But even as I realize that about myself, I also know I have neither the wisdom nor the moral fiber to make that choice for all women.  I have not faced a life of hardship and want because the father of the child flits off.  I have not faced the despair of knowing the baby will be deformed, handicapped, or retarded.  I have not been raped, either by a stranger or by family.  I did not face the economic necessity of holding down a full-time job while trying to raise a child that I cannot afford to care for. 

So now we have lawmakers who feel that they have the right to declare abortions illegal, with promises to prosecute a woman who even miscarries for murder, and severe penalties for doctors who provide the operation.  By what right do they make that decision for others?  

Do they offer sex education and contraceptives to teens? 

Do they offer help and pre-natal to the mothers-to-be? 

Do they offer comfort and therapy to women who are victimized by rape or incest? 

Do they agree to hold the father legally, financially and morally responsible for spreading their seed? 

Do they provide daycare and sustenance to the poor to raise the child?   

None of the above.    Maybe I would believe they were “pro-life” if they did these things….

Like the Pharisees of old, they sit in their chambers and pass judgement and then go home,  patting themselves on the back for their self-righteous actions.   Personally?  While the whole concept of “abortion on demand” tightens my jaw, I think they have neither the wisdom nor moral fiber to make those choices either.    

 

 

After all, 100% of pregnancies [both wanted and unwanted] are caused by ejaculations – and men certainly have control over that!  So why aren’t they making laws about keeping it in their pants?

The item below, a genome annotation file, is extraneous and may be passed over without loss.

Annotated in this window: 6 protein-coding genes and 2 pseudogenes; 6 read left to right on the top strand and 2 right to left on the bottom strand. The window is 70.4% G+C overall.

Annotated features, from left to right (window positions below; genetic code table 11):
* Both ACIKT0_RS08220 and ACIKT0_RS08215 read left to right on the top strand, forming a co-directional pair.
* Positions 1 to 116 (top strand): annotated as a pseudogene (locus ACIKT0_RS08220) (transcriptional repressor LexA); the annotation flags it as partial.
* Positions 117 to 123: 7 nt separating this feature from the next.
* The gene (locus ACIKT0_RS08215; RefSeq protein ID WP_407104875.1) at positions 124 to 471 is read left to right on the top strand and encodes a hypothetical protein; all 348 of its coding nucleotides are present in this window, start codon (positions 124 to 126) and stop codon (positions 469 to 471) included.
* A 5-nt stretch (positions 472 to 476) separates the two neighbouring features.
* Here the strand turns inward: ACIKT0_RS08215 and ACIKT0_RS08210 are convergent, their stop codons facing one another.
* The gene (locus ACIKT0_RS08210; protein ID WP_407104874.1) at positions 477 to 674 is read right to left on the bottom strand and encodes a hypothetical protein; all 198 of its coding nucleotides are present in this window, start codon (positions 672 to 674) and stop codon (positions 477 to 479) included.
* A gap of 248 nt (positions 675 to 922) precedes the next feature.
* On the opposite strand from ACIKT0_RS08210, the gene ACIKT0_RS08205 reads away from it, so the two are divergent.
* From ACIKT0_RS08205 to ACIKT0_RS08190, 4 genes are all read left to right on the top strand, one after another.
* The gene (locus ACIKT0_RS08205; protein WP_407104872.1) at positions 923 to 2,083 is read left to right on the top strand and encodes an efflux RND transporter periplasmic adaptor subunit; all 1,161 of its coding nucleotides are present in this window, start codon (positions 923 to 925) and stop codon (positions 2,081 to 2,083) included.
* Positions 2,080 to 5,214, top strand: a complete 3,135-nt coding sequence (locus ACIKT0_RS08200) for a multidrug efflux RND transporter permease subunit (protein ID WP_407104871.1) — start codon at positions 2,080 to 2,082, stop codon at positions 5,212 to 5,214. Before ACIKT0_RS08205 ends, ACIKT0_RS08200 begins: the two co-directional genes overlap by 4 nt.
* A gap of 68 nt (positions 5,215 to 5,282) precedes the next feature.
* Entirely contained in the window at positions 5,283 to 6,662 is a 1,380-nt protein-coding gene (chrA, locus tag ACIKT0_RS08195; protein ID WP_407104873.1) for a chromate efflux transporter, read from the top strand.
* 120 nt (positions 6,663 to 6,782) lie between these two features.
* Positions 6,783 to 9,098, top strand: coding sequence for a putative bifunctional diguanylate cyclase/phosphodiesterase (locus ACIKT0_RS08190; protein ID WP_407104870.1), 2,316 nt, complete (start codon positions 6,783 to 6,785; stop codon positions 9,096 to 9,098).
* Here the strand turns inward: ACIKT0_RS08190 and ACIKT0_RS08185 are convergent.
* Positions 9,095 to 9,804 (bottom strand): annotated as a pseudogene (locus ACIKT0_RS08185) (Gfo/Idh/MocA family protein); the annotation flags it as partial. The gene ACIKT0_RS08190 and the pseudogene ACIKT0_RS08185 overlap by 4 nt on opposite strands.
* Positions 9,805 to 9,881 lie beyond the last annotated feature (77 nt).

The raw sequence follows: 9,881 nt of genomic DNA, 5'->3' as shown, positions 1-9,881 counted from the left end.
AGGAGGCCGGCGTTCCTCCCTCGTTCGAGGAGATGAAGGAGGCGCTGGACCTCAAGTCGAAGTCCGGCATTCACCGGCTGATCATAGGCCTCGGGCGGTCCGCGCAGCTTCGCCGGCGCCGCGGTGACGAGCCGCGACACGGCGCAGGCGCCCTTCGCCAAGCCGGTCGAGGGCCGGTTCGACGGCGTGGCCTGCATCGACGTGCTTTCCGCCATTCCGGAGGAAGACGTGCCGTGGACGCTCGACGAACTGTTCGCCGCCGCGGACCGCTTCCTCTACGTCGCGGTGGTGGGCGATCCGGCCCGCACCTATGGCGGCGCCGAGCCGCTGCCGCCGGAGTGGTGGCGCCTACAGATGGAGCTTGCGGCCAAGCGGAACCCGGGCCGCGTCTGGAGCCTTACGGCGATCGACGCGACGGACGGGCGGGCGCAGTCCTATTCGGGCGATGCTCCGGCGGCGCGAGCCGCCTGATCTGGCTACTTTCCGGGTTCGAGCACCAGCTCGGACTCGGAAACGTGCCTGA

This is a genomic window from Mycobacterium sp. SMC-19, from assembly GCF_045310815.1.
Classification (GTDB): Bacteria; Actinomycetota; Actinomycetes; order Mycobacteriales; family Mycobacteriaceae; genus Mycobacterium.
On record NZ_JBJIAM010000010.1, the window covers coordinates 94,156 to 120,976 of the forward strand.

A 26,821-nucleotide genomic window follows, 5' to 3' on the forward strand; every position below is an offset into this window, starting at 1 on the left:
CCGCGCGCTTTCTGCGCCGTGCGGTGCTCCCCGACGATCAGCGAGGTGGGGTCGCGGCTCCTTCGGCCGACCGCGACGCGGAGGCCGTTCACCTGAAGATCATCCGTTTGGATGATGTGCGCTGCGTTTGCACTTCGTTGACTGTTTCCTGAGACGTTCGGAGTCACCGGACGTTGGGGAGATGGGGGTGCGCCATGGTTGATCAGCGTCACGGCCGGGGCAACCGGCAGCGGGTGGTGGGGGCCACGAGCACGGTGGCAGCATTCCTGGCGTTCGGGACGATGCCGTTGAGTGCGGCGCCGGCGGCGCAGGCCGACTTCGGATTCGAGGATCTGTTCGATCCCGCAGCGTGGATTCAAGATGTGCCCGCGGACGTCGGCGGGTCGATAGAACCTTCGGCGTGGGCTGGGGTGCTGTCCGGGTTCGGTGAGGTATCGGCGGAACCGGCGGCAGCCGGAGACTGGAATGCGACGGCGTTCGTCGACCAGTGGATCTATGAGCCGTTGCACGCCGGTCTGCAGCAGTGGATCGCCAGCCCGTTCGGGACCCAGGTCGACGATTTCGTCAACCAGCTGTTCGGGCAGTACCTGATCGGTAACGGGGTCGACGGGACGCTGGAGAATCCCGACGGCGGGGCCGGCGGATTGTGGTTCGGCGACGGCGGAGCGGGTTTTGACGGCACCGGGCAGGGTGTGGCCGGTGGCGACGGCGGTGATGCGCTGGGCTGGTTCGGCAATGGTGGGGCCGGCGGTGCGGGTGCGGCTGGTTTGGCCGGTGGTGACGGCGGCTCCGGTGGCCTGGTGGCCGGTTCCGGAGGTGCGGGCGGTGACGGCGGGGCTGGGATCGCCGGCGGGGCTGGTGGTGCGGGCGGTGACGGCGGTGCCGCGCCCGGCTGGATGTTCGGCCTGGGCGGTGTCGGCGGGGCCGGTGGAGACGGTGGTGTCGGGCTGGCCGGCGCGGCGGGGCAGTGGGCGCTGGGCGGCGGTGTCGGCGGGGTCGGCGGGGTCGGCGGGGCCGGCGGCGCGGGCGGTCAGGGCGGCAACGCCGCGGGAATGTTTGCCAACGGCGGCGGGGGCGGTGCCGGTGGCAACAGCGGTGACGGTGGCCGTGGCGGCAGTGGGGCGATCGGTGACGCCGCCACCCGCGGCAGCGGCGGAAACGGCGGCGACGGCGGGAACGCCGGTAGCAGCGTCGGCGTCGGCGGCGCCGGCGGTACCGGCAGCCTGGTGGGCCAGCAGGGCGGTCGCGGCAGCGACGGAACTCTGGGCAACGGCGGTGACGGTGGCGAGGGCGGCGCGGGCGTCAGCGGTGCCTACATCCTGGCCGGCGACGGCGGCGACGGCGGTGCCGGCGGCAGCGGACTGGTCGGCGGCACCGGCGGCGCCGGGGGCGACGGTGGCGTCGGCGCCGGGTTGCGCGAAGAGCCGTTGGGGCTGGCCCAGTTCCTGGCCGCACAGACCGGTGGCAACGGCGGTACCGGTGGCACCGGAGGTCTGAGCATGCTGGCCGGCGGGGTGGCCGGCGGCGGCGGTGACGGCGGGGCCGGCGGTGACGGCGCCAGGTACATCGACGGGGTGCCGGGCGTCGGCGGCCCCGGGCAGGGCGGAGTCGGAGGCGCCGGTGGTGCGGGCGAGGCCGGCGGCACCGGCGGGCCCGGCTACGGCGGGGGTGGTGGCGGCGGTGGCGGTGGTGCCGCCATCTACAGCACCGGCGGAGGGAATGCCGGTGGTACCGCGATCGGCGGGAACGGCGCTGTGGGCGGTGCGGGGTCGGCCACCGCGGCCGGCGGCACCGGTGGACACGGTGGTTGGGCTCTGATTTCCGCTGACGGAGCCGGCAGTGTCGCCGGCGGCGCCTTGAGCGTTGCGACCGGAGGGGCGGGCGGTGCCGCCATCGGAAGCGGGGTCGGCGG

0 Comments | Add Comment | Permalink | Wednesday, May 15, 2019

the story you tell yourself

Today is the 4th day of the 19th week, the 8th day of the 4th month, the 128th day of 2019 [with only 230 shopping days left until Christmas], and: 
  • Bike to School Day
  • Donate a Day's Wages to Charity Day
  • Free Trade Day
  • Great American Grump Out
  • Iris Day
  • National Animal Disaster Preparedness Day
  • national Coconut Cream Pie Day
  • National Day to Prevent Teen & Unplanned Pregnancy
  • National Give Someone a Cupcake Day
  • National (Deaf) Interpreter Day
  • National Receptionists' Day
  • National Root Canal Appreciation Day
  • National School Nurse Day
  • National Student Nurses Day
  • National Third Shift Workers Day
  • No Socks Day
  • Occupational Safety and Health Professionals Day
  • Time of Remembrance and Reconciliation for Those Who Lost Their Lives During the Second World War
  • Victory in Europe Day
  • World Ovarian Cancer Day
  • World Red Cross and Red Crescent Day
Quote of the day:
"Don’t feel disturbed by the thinking mind. You are not practicing to prevent thinking, but rather to recognize and acknowledge thinking whenever it arises.”
~  Sayadaw U Tejaniya, “Observing Minds Want to Know